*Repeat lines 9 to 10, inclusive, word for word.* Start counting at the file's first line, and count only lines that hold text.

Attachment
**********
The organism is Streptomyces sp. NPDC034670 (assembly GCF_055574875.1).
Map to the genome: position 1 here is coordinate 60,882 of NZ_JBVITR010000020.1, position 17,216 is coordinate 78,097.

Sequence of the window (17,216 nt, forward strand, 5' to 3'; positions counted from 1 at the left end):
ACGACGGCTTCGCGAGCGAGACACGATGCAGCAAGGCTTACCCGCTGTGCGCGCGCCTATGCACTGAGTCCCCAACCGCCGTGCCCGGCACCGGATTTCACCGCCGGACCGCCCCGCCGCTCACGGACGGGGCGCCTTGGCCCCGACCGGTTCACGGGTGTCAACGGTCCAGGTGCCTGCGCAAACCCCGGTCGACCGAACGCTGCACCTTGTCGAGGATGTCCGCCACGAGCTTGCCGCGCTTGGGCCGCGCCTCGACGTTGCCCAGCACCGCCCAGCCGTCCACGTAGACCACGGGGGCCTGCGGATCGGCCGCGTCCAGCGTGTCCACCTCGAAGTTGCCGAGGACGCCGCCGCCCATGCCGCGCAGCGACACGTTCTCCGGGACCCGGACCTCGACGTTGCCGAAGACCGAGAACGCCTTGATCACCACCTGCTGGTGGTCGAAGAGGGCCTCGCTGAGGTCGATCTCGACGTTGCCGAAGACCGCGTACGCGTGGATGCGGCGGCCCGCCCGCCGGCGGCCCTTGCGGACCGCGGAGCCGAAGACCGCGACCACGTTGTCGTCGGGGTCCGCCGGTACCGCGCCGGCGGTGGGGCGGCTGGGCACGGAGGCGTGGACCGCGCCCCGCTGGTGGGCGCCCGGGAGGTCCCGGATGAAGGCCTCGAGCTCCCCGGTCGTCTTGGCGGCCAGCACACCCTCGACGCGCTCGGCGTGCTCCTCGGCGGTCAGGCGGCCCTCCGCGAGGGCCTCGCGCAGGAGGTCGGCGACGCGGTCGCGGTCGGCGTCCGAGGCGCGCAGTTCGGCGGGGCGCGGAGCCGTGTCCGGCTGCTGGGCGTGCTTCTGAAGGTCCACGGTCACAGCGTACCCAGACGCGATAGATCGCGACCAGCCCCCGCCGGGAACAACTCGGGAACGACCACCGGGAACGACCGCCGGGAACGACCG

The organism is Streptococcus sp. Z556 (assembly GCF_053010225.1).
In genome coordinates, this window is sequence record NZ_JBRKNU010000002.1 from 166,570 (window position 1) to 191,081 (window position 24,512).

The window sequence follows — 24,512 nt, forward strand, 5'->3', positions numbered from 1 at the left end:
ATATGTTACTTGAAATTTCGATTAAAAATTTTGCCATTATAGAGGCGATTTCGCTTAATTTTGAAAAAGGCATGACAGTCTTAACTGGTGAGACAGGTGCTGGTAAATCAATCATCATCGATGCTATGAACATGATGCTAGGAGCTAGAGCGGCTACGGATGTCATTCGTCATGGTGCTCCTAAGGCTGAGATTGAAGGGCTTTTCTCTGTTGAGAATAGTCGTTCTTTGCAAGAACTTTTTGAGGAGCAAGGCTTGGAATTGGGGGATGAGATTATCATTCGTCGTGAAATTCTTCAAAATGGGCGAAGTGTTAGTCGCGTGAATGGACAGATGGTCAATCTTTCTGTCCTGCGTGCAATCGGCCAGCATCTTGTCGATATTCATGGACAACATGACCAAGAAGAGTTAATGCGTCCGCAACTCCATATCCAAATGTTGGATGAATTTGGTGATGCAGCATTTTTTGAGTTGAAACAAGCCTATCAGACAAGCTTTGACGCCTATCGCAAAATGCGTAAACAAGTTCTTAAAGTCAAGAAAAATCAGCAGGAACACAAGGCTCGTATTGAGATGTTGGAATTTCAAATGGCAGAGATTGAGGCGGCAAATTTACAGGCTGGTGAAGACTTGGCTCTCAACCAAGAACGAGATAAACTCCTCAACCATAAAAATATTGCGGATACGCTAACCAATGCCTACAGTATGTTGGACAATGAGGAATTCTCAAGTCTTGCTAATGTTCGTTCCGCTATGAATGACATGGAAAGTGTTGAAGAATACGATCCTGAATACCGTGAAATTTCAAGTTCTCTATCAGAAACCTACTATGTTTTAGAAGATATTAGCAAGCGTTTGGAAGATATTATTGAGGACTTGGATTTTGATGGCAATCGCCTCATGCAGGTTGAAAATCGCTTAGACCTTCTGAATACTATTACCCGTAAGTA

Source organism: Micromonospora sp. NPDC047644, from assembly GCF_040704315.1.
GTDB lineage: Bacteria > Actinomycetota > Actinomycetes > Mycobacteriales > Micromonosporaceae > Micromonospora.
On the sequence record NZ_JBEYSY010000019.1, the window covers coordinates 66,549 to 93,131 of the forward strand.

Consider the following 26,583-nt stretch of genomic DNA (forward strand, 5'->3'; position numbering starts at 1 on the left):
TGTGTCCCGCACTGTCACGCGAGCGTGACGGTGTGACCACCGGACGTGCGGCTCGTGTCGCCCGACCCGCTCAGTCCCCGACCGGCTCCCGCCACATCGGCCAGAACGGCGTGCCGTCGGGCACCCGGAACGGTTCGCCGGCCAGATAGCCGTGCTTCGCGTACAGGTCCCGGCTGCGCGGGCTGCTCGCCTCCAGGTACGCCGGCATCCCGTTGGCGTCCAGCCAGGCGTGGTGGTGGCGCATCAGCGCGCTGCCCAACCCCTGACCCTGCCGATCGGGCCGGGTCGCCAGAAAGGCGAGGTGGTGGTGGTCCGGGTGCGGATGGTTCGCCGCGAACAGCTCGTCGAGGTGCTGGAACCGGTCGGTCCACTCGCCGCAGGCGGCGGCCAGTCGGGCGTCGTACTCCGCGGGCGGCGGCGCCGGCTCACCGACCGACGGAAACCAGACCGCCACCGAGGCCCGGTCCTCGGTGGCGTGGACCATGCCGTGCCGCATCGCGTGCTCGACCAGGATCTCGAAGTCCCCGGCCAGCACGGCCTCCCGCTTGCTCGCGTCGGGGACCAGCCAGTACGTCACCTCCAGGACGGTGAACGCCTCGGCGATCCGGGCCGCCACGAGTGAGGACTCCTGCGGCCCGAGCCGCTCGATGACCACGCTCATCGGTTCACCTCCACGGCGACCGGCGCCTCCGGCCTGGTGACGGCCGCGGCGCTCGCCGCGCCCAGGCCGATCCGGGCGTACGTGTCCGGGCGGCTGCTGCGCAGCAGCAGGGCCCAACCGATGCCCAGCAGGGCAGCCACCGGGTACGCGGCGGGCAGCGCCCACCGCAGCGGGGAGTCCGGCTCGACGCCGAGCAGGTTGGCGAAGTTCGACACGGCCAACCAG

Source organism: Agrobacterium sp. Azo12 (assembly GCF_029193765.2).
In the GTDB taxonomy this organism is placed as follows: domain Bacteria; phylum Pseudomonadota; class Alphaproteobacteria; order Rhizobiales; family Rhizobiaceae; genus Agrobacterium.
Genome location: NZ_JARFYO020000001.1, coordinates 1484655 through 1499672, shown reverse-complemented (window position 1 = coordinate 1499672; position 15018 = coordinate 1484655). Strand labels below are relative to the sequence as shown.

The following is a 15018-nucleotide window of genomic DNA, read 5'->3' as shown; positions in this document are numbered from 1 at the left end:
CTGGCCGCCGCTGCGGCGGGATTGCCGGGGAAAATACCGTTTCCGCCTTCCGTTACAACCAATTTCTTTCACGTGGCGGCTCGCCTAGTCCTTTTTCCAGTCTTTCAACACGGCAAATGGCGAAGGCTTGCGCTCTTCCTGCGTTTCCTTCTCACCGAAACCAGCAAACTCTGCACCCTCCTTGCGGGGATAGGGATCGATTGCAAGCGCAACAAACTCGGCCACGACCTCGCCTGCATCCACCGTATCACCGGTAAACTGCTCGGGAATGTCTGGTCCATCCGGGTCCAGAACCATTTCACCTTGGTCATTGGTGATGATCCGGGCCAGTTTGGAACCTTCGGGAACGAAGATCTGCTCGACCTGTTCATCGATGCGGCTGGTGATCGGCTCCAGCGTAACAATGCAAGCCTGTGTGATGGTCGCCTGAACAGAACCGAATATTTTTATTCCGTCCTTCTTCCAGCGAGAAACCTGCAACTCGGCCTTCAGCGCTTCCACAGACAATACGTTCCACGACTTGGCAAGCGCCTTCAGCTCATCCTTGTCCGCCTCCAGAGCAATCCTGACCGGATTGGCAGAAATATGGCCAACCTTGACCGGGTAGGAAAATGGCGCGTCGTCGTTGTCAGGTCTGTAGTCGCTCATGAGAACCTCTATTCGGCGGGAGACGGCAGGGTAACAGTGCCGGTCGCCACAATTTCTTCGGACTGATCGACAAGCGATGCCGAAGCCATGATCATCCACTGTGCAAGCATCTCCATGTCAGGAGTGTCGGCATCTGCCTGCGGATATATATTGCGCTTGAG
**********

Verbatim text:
Source organism: Micromonospora sp. NPDC047644, from assembly GCF_040704315.1.
GTDB lineage: Bacteria > Actinomycetota > Actinomycetes > Mycobacteriales > Micromonosporaceae > Micromonospora.